Monday, February 25, 2013

Who doesn't like cake? ("Rotten Tree Stump Cake")

Playing catch-up has been tough so blogging's been on the back burner a little...
This recipe was supposed to be shared with you, oh... about a month and a half ago! But, of course, life got in the way.

While vacationing in Belarus in January, my sister and I (well, more like my sister ONLY, I was mostly taking photos) made a delicious cake, whose name doesn't do it justice.

I do hope you attempt to make it as it is SO so easy! Here's a little preview:

What is up with the title of this cake recipe?! Well, it's a direct translation of "трухлявый пень" from Russian. And the reason this cake is called that is because all kinds of "things" can live in a rotten tree stump and so you can put anything you want in this cake - be it raisins, dried apricot, jam, fresh berries or some nuts, it'll taste great all the same!

"Rotten Tree Stump" cake
The recipe is fairly free-flowing, it's not one of those rigid do-it-like-so-or-you'll-mess-it-up cakes.

You'll need the following ingredients:

* 2 eggs
* 1 cup of sugar
* 1 cup of kefir (usually sold at Superstores or health food stores)
* 2 tsp of baking soda (don't "react" it with anything)
* 1 cup of jam (OR cranberries and sugar; read what I mean by that below)
* 2 1/2 cups of flour
* 500 g of sour cream
* 1 cup of sugar (this amount can be more or less depending how sweet you want your cream to be)
* Optional: as mentioned above, you can add anything you have on hand that you think will taste good in a cake. We added cut-up dried apricot.

1. [skip this step if using jam] Throw your cranberries into a food processor to chop them up into a fairly fine mass. Mix in some sugar (amounts of both ingredients are totally up to you).

2. In a large bowl, mix 2 eggs and 1 cup of sugar with either a wisk or a hand mixer.

3. Add kefir and soda (which will "react" with kefir) and mix everything once more. It'll become kind of foamy.

4. Now add jam, or the cranberries+sugar mass, and blend well.

5. Finally, for our flour - add in small amounts at a time for easier mixing and avoidance of major clumps. The final consistency should be about that of a pancake mix (kind of thick).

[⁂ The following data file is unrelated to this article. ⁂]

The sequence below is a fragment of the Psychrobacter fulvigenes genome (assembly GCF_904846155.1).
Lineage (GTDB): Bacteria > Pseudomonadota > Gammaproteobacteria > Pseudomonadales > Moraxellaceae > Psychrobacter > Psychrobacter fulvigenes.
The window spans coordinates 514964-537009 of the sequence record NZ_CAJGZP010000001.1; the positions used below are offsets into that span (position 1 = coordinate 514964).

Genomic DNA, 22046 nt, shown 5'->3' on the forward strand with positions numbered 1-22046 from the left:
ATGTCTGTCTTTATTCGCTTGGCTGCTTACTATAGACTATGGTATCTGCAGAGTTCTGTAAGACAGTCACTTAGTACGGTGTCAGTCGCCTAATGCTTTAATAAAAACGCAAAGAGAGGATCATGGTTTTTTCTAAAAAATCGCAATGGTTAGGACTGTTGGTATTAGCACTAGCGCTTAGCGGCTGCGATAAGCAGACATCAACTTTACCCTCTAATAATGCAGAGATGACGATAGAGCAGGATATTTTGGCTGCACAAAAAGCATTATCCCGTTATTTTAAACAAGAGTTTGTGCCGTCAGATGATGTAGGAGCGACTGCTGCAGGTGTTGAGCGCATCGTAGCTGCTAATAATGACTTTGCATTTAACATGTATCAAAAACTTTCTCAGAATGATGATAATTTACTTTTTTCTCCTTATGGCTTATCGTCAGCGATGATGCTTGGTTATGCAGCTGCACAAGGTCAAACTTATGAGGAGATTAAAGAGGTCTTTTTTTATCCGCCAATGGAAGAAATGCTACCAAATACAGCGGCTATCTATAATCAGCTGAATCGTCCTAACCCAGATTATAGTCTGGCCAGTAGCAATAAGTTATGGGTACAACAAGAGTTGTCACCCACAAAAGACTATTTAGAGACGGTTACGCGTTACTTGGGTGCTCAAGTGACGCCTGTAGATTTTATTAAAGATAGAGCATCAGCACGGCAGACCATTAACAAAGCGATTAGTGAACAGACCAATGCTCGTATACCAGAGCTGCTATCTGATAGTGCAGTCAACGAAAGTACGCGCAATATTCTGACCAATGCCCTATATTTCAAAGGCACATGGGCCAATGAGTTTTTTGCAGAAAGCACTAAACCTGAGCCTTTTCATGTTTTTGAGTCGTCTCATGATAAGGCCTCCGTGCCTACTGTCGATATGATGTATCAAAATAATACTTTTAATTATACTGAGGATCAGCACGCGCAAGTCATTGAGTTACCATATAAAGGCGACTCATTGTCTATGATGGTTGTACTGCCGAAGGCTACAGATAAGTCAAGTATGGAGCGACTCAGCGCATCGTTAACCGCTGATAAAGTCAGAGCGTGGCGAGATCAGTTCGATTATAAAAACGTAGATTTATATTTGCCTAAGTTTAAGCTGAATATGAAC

At this point, pour about half of the amount into your cake pan and stick it in the oven for about 20-30 minutes on 350˚F (that's right, it's better and quicker to bake it in 2 parts). Add optional ingredients to the remainder of your mix (or to the whole batch, if you wish).

Keep checking to see when your first layer is ready (the clean toothpick method). Follow the same baking instruction for the remainder of the cake mix.

While your cake is baking, you can make the cream:

6. This cream is simple and super easy to make! Just use your hang mixer to mix sour cream (1 tub, so about 500 g) and 1 cup of sugar. Done!
(you can fancy it up if you wish, just add 1/2 tsp. of vanilla extract to this mix)

7. Once your 2 cake layers are ready, let them cool a bit. Once cooled, slice each layer once to make 2 layers (so, 4 layers overall). Here you see the layer with cut-up dried apricots added - we alternated our layers.

8. Almost there! Now for the final step - assembly of the cake. You can use some water, water+jam, or juice for this one.

Add a small amount of your chosen liquid to the first layer of your cake; soak the layer through (not too too much though); spread some cream over the layer. Add the next layer on top and repeat the procedure. Once, the final layer of the cake has been fully covered by cream, you can sprinkle some chocolate powder or crushed walnut (either is optional).

It is best to let this cake sit in the fridge for at least a few hours (to left it over night) to let the water/jam/juice and cream soak through all the layers as this will make your cake really moist.



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